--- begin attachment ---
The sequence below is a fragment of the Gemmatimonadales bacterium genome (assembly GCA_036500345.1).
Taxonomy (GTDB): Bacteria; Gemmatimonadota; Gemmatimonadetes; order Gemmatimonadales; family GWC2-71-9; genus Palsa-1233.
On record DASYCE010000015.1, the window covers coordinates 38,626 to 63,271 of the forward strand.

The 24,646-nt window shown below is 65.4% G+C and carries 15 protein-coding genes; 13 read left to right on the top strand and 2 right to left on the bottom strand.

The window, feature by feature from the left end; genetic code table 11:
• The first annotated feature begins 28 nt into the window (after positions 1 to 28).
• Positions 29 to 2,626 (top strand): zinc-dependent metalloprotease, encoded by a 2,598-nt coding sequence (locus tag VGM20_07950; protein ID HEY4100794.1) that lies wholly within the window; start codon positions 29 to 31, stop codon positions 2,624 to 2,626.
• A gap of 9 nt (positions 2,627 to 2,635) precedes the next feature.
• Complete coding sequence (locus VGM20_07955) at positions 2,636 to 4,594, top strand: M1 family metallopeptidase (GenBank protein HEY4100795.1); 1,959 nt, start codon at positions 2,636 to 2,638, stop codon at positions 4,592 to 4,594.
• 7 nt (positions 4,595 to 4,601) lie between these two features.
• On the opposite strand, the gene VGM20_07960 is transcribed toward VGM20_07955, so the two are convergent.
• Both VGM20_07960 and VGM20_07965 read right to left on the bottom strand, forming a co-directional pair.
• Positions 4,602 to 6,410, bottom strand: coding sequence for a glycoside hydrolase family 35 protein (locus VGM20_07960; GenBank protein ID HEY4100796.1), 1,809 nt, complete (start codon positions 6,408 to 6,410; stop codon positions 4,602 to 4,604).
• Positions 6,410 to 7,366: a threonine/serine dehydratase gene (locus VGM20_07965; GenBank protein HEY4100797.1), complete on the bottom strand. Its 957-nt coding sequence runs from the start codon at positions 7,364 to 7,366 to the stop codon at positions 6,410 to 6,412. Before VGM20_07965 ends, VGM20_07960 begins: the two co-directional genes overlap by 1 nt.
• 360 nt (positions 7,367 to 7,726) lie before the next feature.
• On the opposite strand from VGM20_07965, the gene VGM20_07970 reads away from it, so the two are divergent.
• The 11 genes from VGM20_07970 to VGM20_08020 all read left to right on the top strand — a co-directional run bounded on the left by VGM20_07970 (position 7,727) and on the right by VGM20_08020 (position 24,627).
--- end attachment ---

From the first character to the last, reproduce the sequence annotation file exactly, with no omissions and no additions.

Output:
The sequence below is a fragment of the Gemmatimonadales bacterium genome (assembly GCA_036500345.1).
Taxonomy (GTDB): Bacteria; Gemmatimonadota; Gemmatimonadetes; order Gemmatimonadales; family GWC2-71-9; genus Palsa-1233.
On record DASYCE010000015.1, the window covers coordinates 38,626 to 63,271 of the forward strand.

The 24,646-nt window shown below is 65.4% G+C and carries 15 protein-coding genes; 13 read left to right on the top strand and 2 right to left on the bottom strand.

The window, feature by feature from the left end; genetic code table 11:
• The first annotated feature begins 28 nt into the window (after positions 1 to 28).
• Positions 29 to 2,626 (top strand): zinc-dependent metalloprotease, encoded by a 2,598-nt coding sequence (locus tag VGM20_07950; protein ID HEY4100794.1) that lies wholly within the window; start codon positions 29 to 31, stop codon positions 2,624 to 2,626.
• A gap of 9 nt (positions 2,627 to 2,635) precedes the next feature.
• Complete coding sequence (locus VGM20_07955) at positions 2,636 to 4,594, top strand: M1 family metallopeptidase (GenBank protein HEY4100795.1); 1,959 nt, start codon at positions 2,636 to 2,638, stop codon at positions 4,592 to 4,594.
• 7 nt (positions 4,595 to 4,601) lie between these two features.
• On the opposite strand, the gene VGM20_07960 is transcribed toward VGM20_07955, so the two are convergent.
• Both VGM20_07960 and VGM20_07965 read right to left on the bottom strand, forming a co-directional pair.
• Positions 4,602 to 6,410, bottom strand: coding sequence for a glycoside hydrolase family 35 protein (locus VGM20_07960; GenBank protein ID HEY4100796.1), 1,809 nt, complete (start codon positions 6,408 to 6,410; stop codon positions 4,602 to 4,604).
• Positions 6,410 to 7,366: a threonine/serine dehydratase gene (locus VGM20_07965; GenBank protein HEY4100797.1), complete on the bottom strand. Its 957-nt coding sequence runs from the start codon at positions 7,364 to 7,366 to the stop codon at positions 6,410 to 6,412. Before VGM20_07965 ends, VGM20_07960 begins: the two co-directional genes overlap by 1 nt.
• 360 nt (positions 7,367 to 7,726) lie before the next feature.
• On the opposite strand from VGM20_07965, the gene VGM20_07970 reads away from it, so the two are divergent.
• The 11 genes from VGM20_07970 to VGM20_08020 all read left to right on the top strand — a co-directional run bounded on the left by VGM20_07970 (position 7,727) and on the right by VGM20_08020 (position 24,627).